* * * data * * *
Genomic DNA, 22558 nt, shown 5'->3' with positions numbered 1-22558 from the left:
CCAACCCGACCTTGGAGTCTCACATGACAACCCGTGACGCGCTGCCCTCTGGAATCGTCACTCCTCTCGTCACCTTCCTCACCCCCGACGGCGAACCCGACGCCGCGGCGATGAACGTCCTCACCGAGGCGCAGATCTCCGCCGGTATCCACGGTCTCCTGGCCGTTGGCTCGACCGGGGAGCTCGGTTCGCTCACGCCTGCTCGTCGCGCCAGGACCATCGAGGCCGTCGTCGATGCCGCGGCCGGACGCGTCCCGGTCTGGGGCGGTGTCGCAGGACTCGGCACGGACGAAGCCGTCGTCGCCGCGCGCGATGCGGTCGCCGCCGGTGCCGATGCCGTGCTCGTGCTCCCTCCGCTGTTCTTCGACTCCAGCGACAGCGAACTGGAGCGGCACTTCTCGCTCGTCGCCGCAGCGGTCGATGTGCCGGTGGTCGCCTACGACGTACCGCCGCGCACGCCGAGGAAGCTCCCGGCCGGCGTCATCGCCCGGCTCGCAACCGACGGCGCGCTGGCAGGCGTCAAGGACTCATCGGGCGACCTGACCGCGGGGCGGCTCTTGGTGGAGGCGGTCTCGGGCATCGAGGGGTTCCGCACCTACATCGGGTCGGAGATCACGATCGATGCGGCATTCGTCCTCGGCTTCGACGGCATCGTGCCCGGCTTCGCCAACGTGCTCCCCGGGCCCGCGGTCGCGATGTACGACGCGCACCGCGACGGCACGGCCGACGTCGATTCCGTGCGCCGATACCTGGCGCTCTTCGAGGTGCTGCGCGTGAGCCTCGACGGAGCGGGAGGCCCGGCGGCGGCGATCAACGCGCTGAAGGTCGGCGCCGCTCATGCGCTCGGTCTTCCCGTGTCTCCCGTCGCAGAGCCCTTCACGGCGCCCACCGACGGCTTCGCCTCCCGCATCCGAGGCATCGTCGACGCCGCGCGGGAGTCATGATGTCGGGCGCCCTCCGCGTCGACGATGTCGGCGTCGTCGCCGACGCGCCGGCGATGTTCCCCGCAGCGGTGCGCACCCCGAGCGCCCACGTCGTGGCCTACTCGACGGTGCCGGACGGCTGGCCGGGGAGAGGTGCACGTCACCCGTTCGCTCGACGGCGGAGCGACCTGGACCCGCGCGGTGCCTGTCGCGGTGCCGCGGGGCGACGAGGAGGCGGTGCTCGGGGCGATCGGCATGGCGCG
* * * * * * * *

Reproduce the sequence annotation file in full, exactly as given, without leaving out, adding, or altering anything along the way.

Genomic DNA, 22558 nt, shown 5'->3' with positions numbered 1-22558 from the left:
CCAACCCGACCTTGGAGTCTCACATGACAACCCGTGACGCGCTGCCCTCTGGAATCGTCACTCCTCTCGTCACCTTCCTCACCCCCGACGGCGAACCCGACGCCGCGGCGATGAACGTCCTCACCGAGGCGCAGATCTCCGCCGGTATCCACGGTCTCCTGGCCGTTGGCTCGACCGGGGAGCTCGGTTCGCTCACGCCTGCTCGTCGCGCCAGGACCATCGAGGCCGTCGTCGATGCCGCGGCCGGACGCGTCCCGGTCTGGGGCGGTGTCGCAGGACTCGGCACGGACGAAGCCGTCGTCGCCGCGCGCGATGCGGTCGCCGCCGGTGCCGATGCCGTGCTCGTGCTCCCTCCGCTGTTCTTCGACTCCAGCGACAGCGAACTGGAGCGGCACTTCTCGCTCGTCGCCGCAGCGGTCGATGTGCCGGTGGTCGCCTACGACGTACCGCCGCGCACGCCGAGGAAGCTCCCGGCCGGCGTCATCGCCCGGCTCGCAACCGACGGCGCGCTGGCAGGCGTCAAGGACTCATCGGGCGACCTGACCGCGGGGCGGCTCTTGGTGGAGGCGGTCTCGGGCATCGAGGGGTTCCGCACCTACATCGGGTCGGAGATCACGATCGATGCGGCATTCGTCCTCGGCTTCGACGGCATCGTGCCCGGCTTCGCCAACGTGCTCCCCGGGCCCGCGGTCGCGATGTACGACGCGCACCGCGACGGCACGGCCGACGTCGATTCCGTGCGCCGATACCTGGCGCTCTTCGAGGTGCTGCGCGTGAGCCTCGACGGAGCGGGAGGCCCGGCGGCGGCGATCAACGCGCTGAAGGTCGGCGCCGCTCATGCGCTCGGTCTTCCCGTGTCTCCCGTCGCAGAGCCCTTCACGGCGCCCACCGACGGCTTCGCCTCCCGCATCCGAGGCATCGTCGACGCCGCGCGGGAGTCATGATGTCGGGCGCCCTCCGCGTCGACGATGTCGGCGTCGTCGCCGACGCGCCGGCGATGTTCCCCGCAGCGGTGCGCACCCCGAGCGCCCACGTCGTGGCCTACTCGACGGTGCCGGACGGCTGGCCGGGGAGAGGTGCACGTCACCCGTTCGCTCGACGGCGGAGCGACCTGGACCCGCGCGGTGCCTGTCGCGGTGCCGCGGGGCGACGAGGAGGCGGTGCTCGGGGCGATCGGCATGGCGCG